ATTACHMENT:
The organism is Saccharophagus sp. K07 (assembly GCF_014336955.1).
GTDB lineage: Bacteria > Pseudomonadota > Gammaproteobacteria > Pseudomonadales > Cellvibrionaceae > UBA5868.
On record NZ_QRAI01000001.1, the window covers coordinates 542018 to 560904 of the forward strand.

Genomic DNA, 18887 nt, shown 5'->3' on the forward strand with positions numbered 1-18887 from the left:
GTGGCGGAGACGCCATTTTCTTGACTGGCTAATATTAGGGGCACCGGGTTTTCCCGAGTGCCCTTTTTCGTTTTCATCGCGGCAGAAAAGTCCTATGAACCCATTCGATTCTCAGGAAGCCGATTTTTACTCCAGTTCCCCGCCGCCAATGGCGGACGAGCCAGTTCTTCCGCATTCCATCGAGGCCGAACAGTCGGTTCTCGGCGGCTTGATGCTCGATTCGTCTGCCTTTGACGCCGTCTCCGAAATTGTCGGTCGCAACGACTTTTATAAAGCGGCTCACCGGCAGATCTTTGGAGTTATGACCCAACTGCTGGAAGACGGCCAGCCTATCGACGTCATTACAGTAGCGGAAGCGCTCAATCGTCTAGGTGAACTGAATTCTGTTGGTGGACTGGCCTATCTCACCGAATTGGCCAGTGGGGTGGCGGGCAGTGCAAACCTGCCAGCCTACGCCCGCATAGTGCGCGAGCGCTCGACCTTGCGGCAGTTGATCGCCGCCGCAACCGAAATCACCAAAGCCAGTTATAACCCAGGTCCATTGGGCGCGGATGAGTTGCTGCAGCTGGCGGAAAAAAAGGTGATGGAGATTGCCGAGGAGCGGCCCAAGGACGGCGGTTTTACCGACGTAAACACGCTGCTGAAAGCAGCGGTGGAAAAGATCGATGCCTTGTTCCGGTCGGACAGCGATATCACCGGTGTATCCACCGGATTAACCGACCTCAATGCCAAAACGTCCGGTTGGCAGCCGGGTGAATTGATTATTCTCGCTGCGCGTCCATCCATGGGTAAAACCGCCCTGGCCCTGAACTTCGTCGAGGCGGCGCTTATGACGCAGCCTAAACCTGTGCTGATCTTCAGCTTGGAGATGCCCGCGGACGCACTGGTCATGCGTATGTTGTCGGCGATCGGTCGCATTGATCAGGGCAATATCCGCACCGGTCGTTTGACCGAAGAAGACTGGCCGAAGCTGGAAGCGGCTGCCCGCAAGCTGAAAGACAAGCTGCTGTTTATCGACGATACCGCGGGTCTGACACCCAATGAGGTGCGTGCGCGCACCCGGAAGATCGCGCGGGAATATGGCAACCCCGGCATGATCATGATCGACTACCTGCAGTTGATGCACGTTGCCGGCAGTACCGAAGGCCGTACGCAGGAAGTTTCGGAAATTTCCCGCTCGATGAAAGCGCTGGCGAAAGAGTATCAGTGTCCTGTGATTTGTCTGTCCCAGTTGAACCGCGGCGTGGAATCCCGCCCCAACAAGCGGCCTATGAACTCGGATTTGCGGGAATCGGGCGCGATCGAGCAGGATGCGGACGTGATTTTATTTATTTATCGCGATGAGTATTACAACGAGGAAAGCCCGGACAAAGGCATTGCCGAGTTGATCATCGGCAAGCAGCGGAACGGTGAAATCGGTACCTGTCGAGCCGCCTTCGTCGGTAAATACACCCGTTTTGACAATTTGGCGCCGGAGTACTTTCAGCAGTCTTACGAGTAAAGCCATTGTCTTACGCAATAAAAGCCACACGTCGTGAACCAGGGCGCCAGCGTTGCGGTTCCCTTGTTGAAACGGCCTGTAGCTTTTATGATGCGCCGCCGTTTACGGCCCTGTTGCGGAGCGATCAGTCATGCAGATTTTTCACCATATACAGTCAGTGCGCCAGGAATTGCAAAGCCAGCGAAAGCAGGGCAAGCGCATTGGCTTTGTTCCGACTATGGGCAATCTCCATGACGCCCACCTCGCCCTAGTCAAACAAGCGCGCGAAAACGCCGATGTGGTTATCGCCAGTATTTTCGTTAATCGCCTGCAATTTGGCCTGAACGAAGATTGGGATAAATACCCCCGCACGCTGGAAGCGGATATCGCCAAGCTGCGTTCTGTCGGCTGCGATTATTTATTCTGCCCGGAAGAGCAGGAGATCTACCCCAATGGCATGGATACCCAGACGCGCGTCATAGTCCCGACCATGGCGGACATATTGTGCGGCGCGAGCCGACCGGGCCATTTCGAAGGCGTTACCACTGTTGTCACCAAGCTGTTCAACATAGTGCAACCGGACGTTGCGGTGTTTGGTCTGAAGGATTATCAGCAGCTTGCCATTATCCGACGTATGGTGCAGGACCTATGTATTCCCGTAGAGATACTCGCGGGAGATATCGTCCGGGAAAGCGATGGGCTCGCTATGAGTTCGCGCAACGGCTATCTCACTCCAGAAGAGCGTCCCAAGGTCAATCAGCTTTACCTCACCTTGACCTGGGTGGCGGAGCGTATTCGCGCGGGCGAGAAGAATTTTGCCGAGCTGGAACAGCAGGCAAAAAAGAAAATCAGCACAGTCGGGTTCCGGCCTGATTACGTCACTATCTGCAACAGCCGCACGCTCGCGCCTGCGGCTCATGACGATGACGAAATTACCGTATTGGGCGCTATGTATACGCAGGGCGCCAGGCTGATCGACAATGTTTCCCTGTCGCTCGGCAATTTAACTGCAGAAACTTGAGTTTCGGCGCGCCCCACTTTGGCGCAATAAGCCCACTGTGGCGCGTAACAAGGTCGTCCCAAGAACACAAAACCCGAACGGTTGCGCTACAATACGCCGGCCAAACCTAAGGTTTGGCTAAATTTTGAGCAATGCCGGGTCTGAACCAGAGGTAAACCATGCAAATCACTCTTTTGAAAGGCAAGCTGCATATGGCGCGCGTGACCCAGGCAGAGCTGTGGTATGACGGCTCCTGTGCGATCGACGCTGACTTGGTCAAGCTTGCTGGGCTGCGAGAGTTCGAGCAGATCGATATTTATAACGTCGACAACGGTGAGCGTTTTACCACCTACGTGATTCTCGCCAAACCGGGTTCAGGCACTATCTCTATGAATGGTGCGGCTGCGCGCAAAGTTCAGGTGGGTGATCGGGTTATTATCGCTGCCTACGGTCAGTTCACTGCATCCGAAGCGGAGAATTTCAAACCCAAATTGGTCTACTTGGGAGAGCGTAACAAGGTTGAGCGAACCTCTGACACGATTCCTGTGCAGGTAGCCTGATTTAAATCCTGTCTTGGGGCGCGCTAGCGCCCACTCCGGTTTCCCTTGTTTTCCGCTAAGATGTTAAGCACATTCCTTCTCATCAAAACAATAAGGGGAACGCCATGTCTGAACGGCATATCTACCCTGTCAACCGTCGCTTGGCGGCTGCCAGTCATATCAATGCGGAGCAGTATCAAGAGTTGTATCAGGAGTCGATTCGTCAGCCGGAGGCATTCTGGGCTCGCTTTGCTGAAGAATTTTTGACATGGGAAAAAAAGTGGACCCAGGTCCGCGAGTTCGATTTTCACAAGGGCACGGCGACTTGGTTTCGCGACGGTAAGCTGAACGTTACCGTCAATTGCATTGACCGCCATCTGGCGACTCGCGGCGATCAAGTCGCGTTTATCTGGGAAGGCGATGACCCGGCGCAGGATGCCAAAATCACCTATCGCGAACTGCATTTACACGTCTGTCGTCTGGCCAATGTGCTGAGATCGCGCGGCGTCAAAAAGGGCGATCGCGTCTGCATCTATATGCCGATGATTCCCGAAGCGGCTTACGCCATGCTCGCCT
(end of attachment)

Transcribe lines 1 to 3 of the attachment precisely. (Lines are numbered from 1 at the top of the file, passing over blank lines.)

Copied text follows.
The organism is Saccharophagus sp. K07 (assembly GCF_014336955.1).
GTDB lineage: Bacteria > Pseudomonadota > Gammaproteobacteria > Pseudomonadales > Cellvibrionaceae > UBA5868.
On record NZ_QRAI01000001.1, the window covers coordinates 542018 to 560904 of the forward strand.